- Associated Press - Wednesday, November 10, 2010

ZAGREB, CROATIA (AP) - The head of Croatian Football Federation apologized on Wednesday for saying in a newspaper interview that he would not allow a gay player on the national team.

Vlatko Markovic’s remarks sparked protests in Croatia, with two gay groups planning to sue and complain to UEFA.

Markovic said in an interview with the Vecernji List newspaper published on Sunday that as long as he’s in charge of the national soccer federation, a gay player “certainly” will not feature for Croatia.

Asked if he had ever encountered a gay soccer play, he replied: “No. Fortunately, only healthy people play football.”


Markovic said he was “sorry for a clumsy interpretation. It was not my intention whatsoever to insult or hurt anyone.”

Gay groups Kontra and Iskorak say on their websites that they will sue Markovic and report him to the Union of European Football Associations (UEFA), saying his remarks are “discriminatory” and violate Croatian and international laws.

“I have nothing against members of any minority, least of all against those of same-sex orientation,” Markovic said in a statement on the Croatia soccer federation’s website. “Once again, I apologize to all those who were hurt.”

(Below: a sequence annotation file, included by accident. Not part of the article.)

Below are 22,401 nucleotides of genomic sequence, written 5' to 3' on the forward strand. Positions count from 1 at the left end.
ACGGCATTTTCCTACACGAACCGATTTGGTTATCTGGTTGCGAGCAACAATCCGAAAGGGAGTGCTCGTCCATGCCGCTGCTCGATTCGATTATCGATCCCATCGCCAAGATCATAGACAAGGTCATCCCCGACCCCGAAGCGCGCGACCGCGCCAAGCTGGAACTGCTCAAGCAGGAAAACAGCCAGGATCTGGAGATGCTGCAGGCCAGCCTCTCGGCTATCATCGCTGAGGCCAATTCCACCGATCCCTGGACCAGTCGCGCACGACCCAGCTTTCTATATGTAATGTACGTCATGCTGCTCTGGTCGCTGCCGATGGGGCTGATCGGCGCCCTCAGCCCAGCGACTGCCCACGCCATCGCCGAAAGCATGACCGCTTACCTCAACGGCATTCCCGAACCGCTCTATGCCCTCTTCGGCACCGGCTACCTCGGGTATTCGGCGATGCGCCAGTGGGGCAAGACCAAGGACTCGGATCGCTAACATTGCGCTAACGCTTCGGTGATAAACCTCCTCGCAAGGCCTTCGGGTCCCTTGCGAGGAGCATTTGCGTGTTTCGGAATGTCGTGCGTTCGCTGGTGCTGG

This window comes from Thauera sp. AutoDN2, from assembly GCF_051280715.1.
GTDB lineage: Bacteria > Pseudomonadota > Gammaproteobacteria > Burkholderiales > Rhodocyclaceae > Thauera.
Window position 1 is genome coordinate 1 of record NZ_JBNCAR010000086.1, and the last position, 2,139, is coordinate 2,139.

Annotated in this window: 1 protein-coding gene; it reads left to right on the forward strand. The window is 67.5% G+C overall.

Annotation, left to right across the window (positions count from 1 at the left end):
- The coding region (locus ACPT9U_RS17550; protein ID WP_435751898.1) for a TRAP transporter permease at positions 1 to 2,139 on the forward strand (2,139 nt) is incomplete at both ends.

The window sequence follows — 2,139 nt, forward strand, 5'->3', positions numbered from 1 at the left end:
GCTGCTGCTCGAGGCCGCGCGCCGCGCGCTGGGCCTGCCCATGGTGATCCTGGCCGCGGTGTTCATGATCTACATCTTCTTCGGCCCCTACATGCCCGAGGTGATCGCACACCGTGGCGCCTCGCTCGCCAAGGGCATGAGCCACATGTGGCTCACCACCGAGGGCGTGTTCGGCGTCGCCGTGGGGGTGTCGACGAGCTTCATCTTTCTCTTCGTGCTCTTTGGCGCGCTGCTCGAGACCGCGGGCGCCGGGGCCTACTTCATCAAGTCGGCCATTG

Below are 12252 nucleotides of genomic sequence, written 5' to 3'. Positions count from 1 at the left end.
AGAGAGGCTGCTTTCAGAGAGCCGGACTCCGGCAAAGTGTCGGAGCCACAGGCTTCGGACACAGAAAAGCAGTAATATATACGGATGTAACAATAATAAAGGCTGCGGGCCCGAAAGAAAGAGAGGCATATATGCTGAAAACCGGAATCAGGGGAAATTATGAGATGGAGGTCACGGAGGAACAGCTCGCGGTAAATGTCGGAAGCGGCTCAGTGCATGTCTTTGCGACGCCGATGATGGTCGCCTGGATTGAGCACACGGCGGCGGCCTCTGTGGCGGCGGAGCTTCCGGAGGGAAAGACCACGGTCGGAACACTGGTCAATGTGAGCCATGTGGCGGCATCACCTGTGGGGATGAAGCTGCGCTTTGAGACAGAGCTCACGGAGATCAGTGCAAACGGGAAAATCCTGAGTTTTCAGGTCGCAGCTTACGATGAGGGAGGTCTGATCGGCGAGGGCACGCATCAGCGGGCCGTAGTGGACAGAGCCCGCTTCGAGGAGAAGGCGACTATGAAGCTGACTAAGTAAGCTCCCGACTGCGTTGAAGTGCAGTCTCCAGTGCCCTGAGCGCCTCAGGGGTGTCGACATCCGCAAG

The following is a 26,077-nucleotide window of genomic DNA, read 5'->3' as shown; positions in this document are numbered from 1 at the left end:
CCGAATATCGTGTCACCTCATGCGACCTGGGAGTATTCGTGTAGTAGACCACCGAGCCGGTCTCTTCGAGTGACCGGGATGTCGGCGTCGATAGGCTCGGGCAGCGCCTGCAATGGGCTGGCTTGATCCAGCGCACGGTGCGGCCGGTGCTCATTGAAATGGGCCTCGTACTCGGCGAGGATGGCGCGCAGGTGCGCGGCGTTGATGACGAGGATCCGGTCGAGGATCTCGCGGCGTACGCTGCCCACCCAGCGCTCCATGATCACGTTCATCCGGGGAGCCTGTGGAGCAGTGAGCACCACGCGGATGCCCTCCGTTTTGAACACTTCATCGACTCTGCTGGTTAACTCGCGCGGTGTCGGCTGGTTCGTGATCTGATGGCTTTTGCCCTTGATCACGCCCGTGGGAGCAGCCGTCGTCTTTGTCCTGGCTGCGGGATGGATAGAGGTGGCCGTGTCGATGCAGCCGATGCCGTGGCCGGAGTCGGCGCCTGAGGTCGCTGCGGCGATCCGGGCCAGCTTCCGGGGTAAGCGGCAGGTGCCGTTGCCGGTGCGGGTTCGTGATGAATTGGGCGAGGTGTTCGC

Croatian media reported on Wednesday that Markovic could be fined or suspended by the Croatia soccer federation, whose statute bans any act of discrimination, if it receives an official complaint.

UEFA says it is yet to open an investigation.

Former Croatia coach Otto Baric was fined by UEFA’s Control and Disciplinary Committee in 2007 for making anti-gay remarks in a newspaper interview three years earlier.

Baric was fined $2,510 for saying that “there is no place for homosexuals in my team. Homosexuality is not good.”

Markovic has been president of Croatia’s soccer federation for 12 years. Last year he was awarded an Order of Merit by UEFA for his long and loyal service to the sport.

However, he is expected to be seriously challenged at presidential elections on Dec. 18 by former national player Igor Stimac.